Asharq Al-Awsat Talks to Iraqi Foreign Minister Hoshyar Zebari
By Michel Abu Najm
Paris, Asharq Al-Awsat- The Iraqi foreign minister has stated that iraq is going ahead with its effort to make the UN Security Council [UNSC] establish an international investigation commission or a fact-finding one to examine the terrorist actions that hit Iraq.
Hoshyar Zebari said in an exclusive interview with Asharq Al-Awsat that the "process has started" but its achievement needs time, patience, and effort. He disclosed that the French president promised Iraq his country's help to remove it from under Chapter 7 and restore its full sovereignty. But he said the issue has to go through a settlement of the pending problems with Kuwait, foremost of them those of the borders and missing persons. He also disclosed that President Talabani considered France capable of playing a role in clearing the relations with Saudi Arabia and improving them with Damascus by benefiting from its good contacts and relations with the countries of the region. He also stressed that Iraq is "keen" about the Arab security order.
Following is the text of the interview:
[Asharq Al-Awsat] What is your assessment of the outcome of the state visit to France?
[Zebari] You know how relations with France were tense following the Iraqi regime change process by the United States and Britain and the stand of Paris and Berlin which was opposed to the US military intervention in Iraq. Paris had no desire to deal with our efforts to strengthen our relations with it even though France had voted in favor of the UNSC resolutions on Iraq. But there was practically no change or cooperation. The change began with Sarkozy's election as president, especially his visit to Baghdad in February last year. In my opinion, the visit was tantamount to a turning point in our relations with France. The French president believes that Iraq is an important Arab country and one of the pillars of the Middle East and that its stability helps stability in the region. The conclusion Paris reached was that Iraq should be a pillar of stability in the region and for France whose officials believe it has real interests in Iraq. France wants to revive the glories of the old relations that linked it to us. We opened with the French side a new chapter in dealings and trust and the French weaved relations with all the responsible quarters in the state and invited all the leaders to visit Paris. This state visit was the culmination. I would like to praise the French dealings with us and point to the symbolism of raising the Iraqi flag over official buildings and the Champs-Elysees. In my view, the visit was tantamount to a message to the Arab and regional countries and to the rest of the world saying that France is returning to Iraq and wants real and full partnership. There is moreover a change in the purport of relations and not just in protocols. The process of giving practical purport to this partnership began with French Prime Minister Francois Fillon to Baghdad and then to Al-Sulaymaniyah. He came with a delegation of businessmen.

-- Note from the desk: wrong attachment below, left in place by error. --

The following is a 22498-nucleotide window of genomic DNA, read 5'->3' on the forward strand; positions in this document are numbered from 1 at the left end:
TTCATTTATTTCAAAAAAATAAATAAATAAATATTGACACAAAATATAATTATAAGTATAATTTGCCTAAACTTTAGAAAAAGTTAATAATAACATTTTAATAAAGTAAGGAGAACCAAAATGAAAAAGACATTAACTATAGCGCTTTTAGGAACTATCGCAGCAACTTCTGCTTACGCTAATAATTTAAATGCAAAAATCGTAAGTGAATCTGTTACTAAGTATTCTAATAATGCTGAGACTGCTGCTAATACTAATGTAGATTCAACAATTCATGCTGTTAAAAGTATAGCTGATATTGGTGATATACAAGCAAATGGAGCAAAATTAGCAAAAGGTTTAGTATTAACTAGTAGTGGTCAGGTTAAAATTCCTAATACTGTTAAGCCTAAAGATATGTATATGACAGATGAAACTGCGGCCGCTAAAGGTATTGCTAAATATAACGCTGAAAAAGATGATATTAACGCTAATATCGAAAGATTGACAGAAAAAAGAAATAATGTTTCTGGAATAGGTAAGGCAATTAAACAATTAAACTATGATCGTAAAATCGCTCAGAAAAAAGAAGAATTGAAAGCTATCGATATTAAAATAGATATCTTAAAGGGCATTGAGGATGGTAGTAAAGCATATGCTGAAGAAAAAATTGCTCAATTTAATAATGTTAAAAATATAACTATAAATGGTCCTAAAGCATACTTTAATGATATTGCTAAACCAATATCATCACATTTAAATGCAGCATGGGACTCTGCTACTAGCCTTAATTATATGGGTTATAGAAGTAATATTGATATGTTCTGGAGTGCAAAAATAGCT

President Sarkozy was in Saudi Arabia and we raised with him the issue of our relations with neighboring countries and said Iraq is seeking to normalize its relations with its Arab environment and all its neighbors, including Syria and Saudi Arabia. We pointed out that France, which is the friend of Iraq and these countries, can play a conciliatory role in this issue.
[Asharq Al-Awsat] Are you saying that you asked for French mediation?
[Zebari] We did not ask for mediation as such but consider France capable of using its good relations with some of the countries around us. I would like to make it clear here that -- contrary to what they imagine -- Iraq does not have predetermined stands toward these countries. We support having Iraq part of the regional Arab security order in the region.
[Asharq Al-Awsat] But where has your relationship with Syria reached? Are there signs of improvement?
[Zebari] You know that relations became strained because of the terrible bombings in Iraq and Baghdad and due to the presence of many hostile elements in Syria. I would like to make it clear that we did not accuse Syria of being directly responsible for the terrorist actions. We are saying: There are Iraqi Baathists in Syrian territories enjoying Syrian protection and a safe haven in it and these are planning and implementing the terrorist operations and not the regime or government in Syria.
[Asharq Al-Awsat] But there are several voices in Iraq and accusations leveled in every direction?